People

David Cadorette, 48, a business consultant and vice president of the Military Vehicle Preservation Association from Amherst, N.H., on his 1942 Jeep, as told to A.J. Baime:

I can't tell you the number of times that a veteran has come up to me and said, "My Goodness, I haven't ridden in one of those since 1945."

I bought my Jeep in 1995 from a gentleman in Connecticut for $4,500. I was able to determine that it was built at a Ford factory in Louisville, Ky., and delivered to the military on Nov. 9, 1942. When I set out to do a restoration, I wanted it to be as historically accurate as possible. So I went to the Henry Ford Museum in Dearborn, Mich., and to the National Archives in College Park, Md., where there are a lot of archival photos. For me, it was fascinating detective work.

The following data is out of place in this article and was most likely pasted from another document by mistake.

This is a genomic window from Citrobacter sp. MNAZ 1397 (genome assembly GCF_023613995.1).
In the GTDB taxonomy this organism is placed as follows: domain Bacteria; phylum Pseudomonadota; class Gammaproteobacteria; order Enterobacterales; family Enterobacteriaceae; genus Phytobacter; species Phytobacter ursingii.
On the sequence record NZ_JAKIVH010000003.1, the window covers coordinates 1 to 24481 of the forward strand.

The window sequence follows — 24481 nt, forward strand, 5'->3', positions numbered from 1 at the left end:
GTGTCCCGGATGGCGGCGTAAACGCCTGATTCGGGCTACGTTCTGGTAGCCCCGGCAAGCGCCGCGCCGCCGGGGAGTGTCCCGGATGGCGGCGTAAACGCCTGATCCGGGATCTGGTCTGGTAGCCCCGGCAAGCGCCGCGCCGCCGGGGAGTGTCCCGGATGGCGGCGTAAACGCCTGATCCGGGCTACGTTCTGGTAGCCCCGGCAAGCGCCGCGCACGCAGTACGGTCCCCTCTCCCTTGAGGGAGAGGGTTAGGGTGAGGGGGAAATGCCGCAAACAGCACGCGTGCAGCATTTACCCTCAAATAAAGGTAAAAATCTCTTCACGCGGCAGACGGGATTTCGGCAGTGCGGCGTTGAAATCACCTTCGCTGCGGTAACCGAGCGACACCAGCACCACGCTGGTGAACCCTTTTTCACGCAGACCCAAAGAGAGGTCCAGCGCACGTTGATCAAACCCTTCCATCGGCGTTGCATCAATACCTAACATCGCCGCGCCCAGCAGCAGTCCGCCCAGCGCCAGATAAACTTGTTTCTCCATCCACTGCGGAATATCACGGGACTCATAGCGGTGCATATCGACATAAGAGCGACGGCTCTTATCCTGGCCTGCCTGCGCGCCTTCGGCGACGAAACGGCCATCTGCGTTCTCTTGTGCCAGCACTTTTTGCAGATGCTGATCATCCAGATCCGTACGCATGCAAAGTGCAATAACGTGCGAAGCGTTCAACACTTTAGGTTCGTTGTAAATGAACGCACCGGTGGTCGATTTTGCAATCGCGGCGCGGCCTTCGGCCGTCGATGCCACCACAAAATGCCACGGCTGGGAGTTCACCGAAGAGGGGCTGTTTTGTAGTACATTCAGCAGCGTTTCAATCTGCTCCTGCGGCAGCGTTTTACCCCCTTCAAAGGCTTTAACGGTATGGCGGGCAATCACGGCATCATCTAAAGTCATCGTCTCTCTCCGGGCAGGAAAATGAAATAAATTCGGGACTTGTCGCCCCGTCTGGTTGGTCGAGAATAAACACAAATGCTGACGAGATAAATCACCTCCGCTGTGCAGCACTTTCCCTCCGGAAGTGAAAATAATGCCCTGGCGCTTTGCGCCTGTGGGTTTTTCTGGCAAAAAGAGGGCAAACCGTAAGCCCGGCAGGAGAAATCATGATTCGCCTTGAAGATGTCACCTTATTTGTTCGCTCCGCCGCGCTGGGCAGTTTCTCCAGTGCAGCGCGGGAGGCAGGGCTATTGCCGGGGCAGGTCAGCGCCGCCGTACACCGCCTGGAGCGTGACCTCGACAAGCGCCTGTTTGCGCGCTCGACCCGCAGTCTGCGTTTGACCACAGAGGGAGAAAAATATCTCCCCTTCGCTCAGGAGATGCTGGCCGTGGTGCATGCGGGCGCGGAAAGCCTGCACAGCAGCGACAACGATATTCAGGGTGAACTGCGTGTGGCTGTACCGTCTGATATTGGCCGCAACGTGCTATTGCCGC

I worked with a restorer named Jim Boltrom in Ashley Falls, Mass. We found original hardware, and if we couldn't find it, we built it out of 1942 sheet metal. The job took five years.

Between the research and the stories veterans share, you get a sense of what it was like to operate the vehicle under extraordinary circumstances. And it reinforces the responsibility you feel, to be a proper caretaker for this important historical artifact.

Hot Rod

Thu May 22 2014 14:00:11 GMT+0000 (Coordinated Universal Time)

OLYMPIAN CARS - MIDDLEBURY VERMONT USA
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